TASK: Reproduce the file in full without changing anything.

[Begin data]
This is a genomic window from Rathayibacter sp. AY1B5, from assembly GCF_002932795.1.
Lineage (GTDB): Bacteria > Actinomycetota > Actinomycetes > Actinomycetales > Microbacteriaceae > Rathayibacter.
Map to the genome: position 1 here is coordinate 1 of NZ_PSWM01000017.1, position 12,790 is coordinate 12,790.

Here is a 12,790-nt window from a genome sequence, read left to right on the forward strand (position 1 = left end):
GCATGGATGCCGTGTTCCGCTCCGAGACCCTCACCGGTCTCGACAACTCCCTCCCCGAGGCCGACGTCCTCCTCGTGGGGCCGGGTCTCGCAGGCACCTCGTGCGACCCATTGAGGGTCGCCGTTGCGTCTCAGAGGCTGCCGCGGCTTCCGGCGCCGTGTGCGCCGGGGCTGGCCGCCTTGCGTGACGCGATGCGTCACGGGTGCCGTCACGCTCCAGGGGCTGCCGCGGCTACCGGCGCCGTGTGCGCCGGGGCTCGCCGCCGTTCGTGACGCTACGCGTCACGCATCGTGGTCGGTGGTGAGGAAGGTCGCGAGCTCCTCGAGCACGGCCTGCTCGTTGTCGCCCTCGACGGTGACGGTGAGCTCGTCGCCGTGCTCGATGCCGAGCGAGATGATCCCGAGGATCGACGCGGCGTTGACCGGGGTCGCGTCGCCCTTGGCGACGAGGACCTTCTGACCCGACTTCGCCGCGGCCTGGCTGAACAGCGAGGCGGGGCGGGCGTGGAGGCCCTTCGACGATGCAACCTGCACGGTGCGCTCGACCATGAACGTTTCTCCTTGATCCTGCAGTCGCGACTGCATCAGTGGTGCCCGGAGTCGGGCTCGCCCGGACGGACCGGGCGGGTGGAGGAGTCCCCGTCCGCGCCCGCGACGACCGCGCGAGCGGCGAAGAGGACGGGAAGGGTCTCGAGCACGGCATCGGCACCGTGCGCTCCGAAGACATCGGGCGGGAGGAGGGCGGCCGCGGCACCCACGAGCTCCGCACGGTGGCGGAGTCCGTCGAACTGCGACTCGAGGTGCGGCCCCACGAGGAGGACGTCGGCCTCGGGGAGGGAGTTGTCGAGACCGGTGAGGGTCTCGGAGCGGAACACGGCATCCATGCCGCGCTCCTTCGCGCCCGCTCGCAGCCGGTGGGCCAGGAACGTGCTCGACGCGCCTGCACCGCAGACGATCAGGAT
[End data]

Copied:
This is a genomic window from Rathayibacter sp. AY1B5, from assembly GCF_002932795.1.
Lineage (GTDB): Bacteria > Actinomycetota > Actinomycetes > Actinomycetales > Microbacteriaceae > Rathayibacter.
Map to the genome: position 1 here is coordinate 1 of NZ_PSWM01000017.1, position 12,790 is coordinate 12,790.

Here is a 12,790-nt window from a genome sequence, read left to right on the forward strand (position 1 = left end):
GCATGGATGCCGTGTTCCGCTCCGAGACCCTCACCGGTCTCGACAACTCCCTCCCCGAGGCCGACGTCCTCCTCGTGGGGCCGGGTCTCGCAGGCACCTCGTGCGACCCATTGAGGGTCGCCGTTGCGTCTCAGAGGCTGCCGCGGCTTCCGGCGCCGTGTGCGCCGGGGCTGGCCGCCTTGCGTGACGCGATGCGTCACGGGTGCCGTCACGCTCCAGGGGCTGCCGCGGCTACCGGCGCCGTGTGCGCCGGGGCTCGCCGCCGTTCGTGACGCTACGCGTCACGCATCGTGGTCGGTGGTGAGGAAGGTCGCGAGCTCCTCGAGCACGGCCTGCTCGTTGTCGCCCTCGACGGTGACGGTGAGCTCGTCGCCGTGCTCGATGCCGAGCGAGATGATCCCGAGGATCGACGCGGCGTTGACCGGGGTCGCGTCGCCCTTGGCGACGAGGACCTTCTGACCCGACTTCGCCGCGGCCTGGCTGAACAGCGAGGCGGGGCGGGCGTGGAGGCCCTTCGACGATGCAACCTGCACGGTGCGCTCGACCATGAACGTTTCTCCTTGATCCTGCAGTCGCGACTGCATCAGTGGTGCCCGGAGTCGGGCTCGCCCGGACGGACCGGGCGGGTGGAGGAGTCCCCGTCCGCGCCCGCGACGACCGCGCGAGCGGCGAAGAGGACGGGAAGGGTCTCGAGCACGGCATCGGCACCGTGCGCTCCGAAGACATCGGGCGGGAGGAGGGCGGCCGCGGCACCCACGAGCTCCGCACGGTGGCGGAGTCCGTCGAACTGCGACTCGAGGTGCGGCCCCACGAGGAGGACGTCGGCCTCGGGGAGGGAGTTGTCGAGACCGGTGAGGGTCTCGGAGCGGAACACGGCATCCATGCCGCGCTCCTTCGCGCCCGCTCGCAGCCGGTGGGCCAGGAACGTGCTCGACGCGCCTGCACCGCAGACGATCAGGAT